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Residents risk losing properties over unpaid bills

by Staff reporter
21 May 2024 at 10:35hrs | Views
The Bulawayo City Council has warned that thousands of residents may lose their properties if they default on paying their bills.

Over 2,000 households have already had their water supplies disconnected as the council attempts to recover US$45.8 million in outstanding debts. According to the latest council minutes, 622 households in the Lobengula suburb alone have been referred to the council's legal section to recover debts through court proceedings.

Although property attachment is a last resort, residents' associations and the council's legal team recently met. During the meeting, council representative Dickson Moyo warned that residents risk losing their properties through litigation.

"The council has an open-door policy for residents to engage with us and avoid the tedious process of litigation," Moyo said. "Each month, residents receive statements showing their monthly consumption and the amount due. This helps remind them whether their debt is increasing or decreasing. We encourage residents to contact our offices if they face any challenges or do not understand their bills."

Despite these efforts, Moyo noted that many residents ignore monthly statements and notices sent before disconnections and legal action. "Summons are issued beforehand from the courts through the messenger of court. Defendants are given about seven days to respond and negotiate a payment plan with the council and courts. Ignoring these summons leads to default judgments and property auctions, which are managed by the messenger of court, not the council. Properties may be sold at low prices, potentially leading to further attachment of assets," Moyo explained.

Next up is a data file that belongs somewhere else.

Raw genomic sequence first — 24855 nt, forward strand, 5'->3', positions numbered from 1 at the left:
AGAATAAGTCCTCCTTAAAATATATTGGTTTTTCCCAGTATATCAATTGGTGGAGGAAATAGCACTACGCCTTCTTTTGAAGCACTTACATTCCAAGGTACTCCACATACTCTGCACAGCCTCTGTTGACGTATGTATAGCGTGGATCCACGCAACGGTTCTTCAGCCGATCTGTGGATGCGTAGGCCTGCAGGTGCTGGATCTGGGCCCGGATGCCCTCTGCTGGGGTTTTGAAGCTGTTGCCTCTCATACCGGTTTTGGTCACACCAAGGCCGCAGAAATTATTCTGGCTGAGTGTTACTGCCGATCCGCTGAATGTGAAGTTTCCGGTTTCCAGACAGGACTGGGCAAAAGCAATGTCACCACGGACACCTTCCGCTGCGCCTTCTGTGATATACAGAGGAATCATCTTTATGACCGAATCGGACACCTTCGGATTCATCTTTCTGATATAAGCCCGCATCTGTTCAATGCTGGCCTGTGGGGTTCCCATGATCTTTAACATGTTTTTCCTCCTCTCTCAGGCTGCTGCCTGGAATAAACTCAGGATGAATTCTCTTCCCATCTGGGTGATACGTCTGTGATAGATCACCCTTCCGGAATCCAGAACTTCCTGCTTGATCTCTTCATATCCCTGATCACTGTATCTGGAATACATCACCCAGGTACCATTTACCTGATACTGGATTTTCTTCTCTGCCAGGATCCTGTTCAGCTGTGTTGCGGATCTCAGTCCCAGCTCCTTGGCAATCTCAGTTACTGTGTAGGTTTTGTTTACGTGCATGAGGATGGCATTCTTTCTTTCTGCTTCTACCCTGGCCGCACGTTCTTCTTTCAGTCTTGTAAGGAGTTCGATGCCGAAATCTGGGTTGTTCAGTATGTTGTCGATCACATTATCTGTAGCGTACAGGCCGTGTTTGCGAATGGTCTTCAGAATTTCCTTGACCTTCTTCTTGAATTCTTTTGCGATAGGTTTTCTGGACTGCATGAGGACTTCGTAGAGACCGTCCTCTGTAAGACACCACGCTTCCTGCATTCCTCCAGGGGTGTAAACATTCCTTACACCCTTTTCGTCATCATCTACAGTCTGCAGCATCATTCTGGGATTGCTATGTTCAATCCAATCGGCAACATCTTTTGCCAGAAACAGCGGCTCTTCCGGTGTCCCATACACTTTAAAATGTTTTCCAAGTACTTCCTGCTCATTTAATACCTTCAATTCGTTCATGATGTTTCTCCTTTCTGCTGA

Bulawayo Progressive Residents Association (BPRA) secretary for administration, Thembelani Dube, urged residents to settle their bills to avoid litigation. "The council should also give residents ample notice before cutting off services. Water is a right, and there should be mutual understanding between the council and residents. Those in debt should engage with the council to make payment plans and avoid property attachment," Dube said.

The council's tough measures come as the Government has directed it to improve revenue collection efficiency by 22 percent in the second quarter of the year. The council's debt reached US$52 million in March, with residents, industries, and Government departments all owing various amounts. Domestic debtors accounted for US$29 million, industrial and commercial debtors owed US$14 million, and Government departments owed US$3 million.

Local Government and Public Works Permanent Secretary, Dr. John Basera, approved the city's 2024 budget on March 22, with a directive to

improve revenue collection from 38 percent to at least 60 percent in the second quarter of 2024. He also emphasized the need for continuous engagement with residents.

Between February and March, there was a 30 percent increase in debtors, which the council attributed to the ongoing rebasing of tariffs as the country continues to use the local currency. The council has cited resource constraints in the debt management section as a challenge.

During this period, the city's creditors also increased by four percent, from US$13.2 million to US$13.6 million, mainly due to the procurement of critical infrastructure development components. Council departments have been urged to improve service delivery to meet customers' expectations, which would support timely payment of bills.

Bulawayo Mayor, Councillor David Coltart, referred questions to the council's public relations department, which requested questions in writing.

Source - the chronicle
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